Cornell University has offered FLAC courses for five years but because of a lack of money, we are rethinking old models, both traditional and FLAC. We discuss this catalytic moment of movement in our university, and a possible present and future for language teaching incorporating graduate students, technology, and commitment to undergraduate learning.
"Teaching in the Bilingual, Cross-cultural Classroom: Lessons from an Experimental Teleconference Course with Russian and American Students"
Lanoux
Connecticut College


Connecticut College and the Higher Schools of Economics in St. Petersburg, Russia, offer a team-taught course via teleconference on Russian and American youth culture. American and Russian students meet weekly via teleconference to discuss key issues. The presentation outlines pedagogical and logistical challenges, exciting intellectual possibilities and profound cultural exchanges of team-teaching via teleconference.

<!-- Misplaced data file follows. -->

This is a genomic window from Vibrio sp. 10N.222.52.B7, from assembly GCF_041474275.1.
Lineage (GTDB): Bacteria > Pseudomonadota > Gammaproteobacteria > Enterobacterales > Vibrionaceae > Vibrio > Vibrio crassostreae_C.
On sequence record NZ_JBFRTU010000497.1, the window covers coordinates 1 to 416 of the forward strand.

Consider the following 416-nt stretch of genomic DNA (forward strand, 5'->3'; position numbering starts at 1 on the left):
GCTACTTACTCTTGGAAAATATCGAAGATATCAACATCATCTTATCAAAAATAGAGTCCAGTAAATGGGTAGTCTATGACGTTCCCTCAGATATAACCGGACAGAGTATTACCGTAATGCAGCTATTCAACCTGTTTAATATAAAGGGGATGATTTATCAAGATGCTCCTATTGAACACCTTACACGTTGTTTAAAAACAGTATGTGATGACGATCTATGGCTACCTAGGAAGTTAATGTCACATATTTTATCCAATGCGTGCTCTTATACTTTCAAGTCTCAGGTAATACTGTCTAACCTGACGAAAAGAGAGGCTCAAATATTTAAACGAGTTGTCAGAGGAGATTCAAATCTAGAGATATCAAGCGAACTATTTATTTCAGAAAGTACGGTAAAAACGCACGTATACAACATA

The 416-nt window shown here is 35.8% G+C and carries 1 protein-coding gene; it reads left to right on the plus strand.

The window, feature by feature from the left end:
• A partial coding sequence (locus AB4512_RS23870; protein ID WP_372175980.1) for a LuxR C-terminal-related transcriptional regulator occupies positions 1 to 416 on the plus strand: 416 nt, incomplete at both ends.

10:45—11:00 Break

11:00—11:30

"Interdisciplinary English Workshops: An Innovative Program for University Students"
Muñoz, Alarcón, & Gonzales
University of Guanajuato

PowerPoint (PDF)

A research project examined a course taught in two disciplinary areas at the University of Guanajuato, to support students’ linguistic development and prepare them for graduate studies in their discipline. The study identified the challenges teachers and students faced as they encountered a student centered situation that problematized their previous teaching and learning experiences.
"(Are We Really) Integrating Culture and Language at Westminster College (?)"
Dennison
Westminster College
PowerPoint (PDF)

The Department of Foreign Languages has begun to integrate culture and language-learning across the curriculum. With a study abroad program in Spain and coordination with business, education, and biology departments, we are increasing majors or minors in language studies and the number of international experiences. But how can we do more?